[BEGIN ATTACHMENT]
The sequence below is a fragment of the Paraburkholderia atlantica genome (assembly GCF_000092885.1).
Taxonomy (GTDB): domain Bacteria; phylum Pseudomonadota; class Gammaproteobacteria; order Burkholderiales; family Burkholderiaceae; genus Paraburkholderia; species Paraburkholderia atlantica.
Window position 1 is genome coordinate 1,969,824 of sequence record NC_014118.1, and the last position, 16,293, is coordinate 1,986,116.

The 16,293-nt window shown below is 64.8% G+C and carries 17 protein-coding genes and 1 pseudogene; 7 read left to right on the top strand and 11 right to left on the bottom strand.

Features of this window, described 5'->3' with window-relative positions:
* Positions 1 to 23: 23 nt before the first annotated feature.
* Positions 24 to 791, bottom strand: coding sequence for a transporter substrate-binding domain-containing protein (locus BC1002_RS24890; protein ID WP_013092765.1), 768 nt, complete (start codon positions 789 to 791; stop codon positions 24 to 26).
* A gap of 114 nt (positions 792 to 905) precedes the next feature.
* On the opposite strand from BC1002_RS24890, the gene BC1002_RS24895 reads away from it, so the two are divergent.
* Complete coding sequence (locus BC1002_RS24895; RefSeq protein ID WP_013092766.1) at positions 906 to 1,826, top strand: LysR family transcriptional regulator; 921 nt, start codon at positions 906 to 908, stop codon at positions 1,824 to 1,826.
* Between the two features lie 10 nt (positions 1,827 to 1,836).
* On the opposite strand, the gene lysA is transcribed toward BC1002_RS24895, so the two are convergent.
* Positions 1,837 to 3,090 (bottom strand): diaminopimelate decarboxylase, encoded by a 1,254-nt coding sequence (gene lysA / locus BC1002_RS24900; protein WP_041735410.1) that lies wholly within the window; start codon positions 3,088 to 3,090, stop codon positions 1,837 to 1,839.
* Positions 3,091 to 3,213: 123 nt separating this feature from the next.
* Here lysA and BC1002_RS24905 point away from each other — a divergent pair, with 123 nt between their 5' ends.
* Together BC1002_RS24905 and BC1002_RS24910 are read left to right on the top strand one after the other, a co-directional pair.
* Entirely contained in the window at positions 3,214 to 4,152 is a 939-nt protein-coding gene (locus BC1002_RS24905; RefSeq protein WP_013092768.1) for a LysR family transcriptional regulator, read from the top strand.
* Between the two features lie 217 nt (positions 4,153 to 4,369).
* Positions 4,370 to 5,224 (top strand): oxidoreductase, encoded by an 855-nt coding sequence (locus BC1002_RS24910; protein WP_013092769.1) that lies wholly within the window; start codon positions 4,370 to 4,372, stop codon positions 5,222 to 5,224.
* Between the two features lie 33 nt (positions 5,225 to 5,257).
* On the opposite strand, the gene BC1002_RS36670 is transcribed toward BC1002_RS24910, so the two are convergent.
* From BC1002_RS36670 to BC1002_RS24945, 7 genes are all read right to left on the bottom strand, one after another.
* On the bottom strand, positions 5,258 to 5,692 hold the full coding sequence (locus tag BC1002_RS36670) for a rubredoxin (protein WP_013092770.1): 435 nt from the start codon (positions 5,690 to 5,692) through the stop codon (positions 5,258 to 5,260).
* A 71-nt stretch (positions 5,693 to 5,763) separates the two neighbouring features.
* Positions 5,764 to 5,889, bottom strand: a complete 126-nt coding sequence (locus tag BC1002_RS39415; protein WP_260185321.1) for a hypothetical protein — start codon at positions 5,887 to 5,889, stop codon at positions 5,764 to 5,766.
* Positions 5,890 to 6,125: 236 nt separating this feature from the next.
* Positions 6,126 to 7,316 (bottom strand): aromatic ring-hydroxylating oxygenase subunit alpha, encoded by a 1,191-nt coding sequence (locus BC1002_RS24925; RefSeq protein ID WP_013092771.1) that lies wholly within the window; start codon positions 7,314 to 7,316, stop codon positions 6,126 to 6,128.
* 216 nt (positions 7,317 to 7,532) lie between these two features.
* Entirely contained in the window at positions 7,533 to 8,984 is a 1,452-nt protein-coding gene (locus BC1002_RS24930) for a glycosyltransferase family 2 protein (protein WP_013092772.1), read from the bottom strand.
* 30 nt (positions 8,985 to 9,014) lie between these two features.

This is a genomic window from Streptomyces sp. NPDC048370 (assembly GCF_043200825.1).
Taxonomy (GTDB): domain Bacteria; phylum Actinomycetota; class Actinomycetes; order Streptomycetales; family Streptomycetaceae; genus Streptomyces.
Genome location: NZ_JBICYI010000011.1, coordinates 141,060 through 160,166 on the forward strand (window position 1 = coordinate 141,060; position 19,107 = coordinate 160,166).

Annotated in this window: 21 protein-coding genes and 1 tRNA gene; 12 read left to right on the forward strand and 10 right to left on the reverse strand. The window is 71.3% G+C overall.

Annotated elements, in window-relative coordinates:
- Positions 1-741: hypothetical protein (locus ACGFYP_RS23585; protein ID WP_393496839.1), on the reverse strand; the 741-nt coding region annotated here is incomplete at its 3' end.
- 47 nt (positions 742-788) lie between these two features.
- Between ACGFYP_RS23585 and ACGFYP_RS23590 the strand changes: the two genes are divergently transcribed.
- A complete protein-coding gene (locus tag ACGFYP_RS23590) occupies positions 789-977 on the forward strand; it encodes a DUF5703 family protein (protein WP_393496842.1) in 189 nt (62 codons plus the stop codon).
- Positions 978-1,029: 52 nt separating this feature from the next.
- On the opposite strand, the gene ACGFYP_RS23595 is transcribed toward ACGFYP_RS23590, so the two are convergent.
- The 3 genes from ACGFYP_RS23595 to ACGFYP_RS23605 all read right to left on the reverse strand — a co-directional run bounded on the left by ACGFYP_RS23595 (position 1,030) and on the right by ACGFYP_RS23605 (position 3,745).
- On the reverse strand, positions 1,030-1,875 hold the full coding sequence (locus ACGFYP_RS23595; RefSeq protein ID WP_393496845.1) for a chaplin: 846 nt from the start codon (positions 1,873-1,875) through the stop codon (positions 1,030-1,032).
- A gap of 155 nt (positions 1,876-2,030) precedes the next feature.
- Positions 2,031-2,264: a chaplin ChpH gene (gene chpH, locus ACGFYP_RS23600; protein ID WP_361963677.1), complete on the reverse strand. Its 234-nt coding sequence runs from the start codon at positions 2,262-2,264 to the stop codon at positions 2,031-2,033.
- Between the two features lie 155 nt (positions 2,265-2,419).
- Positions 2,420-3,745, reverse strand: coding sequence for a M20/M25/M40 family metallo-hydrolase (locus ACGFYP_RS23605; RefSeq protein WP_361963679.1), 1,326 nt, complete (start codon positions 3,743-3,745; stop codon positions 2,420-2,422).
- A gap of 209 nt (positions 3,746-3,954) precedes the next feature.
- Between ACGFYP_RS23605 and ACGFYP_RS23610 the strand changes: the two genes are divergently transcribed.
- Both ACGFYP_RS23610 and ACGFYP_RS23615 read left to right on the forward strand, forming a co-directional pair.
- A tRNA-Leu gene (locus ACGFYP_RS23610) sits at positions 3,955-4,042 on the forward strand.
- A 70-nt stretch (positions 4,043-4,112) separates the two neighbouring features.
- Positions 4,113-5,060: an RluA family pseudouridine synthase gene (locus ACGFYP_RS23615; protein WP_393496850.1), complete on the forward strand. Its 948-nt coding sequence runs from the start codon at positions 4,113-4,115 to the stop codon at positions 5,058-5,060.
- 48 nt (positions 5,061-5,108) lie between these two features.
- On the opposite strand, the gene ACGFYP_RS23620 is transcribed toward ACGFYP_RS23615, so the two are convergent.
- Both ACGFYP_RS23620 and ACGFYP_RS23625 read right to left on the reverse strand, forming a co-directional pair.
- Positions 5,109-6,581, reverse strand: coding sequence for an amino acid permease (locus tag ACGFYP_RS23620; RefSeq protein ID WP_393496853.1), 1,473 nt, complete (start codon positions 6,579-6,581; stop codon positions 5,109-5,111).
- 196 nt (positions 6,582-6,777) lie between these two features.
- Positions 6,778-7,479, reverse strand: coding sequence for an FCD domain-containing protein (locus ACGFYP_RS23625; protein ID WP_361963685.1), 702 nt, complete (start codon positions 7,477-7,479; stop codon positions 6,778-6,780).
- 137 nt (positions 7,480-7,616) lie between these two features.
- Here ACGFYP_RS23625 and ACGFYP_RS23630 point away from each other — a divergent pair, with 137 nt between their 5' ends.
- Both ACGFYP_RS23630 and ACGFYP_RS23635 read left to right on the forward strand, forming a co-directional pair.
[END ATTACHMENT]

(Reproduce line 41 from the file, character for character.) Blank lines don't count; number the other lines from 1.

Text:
- On the opposite strand, the gene ACGFYP_RS23595 is transcribed toward ACGFYP_RS23590, so the two are convergent.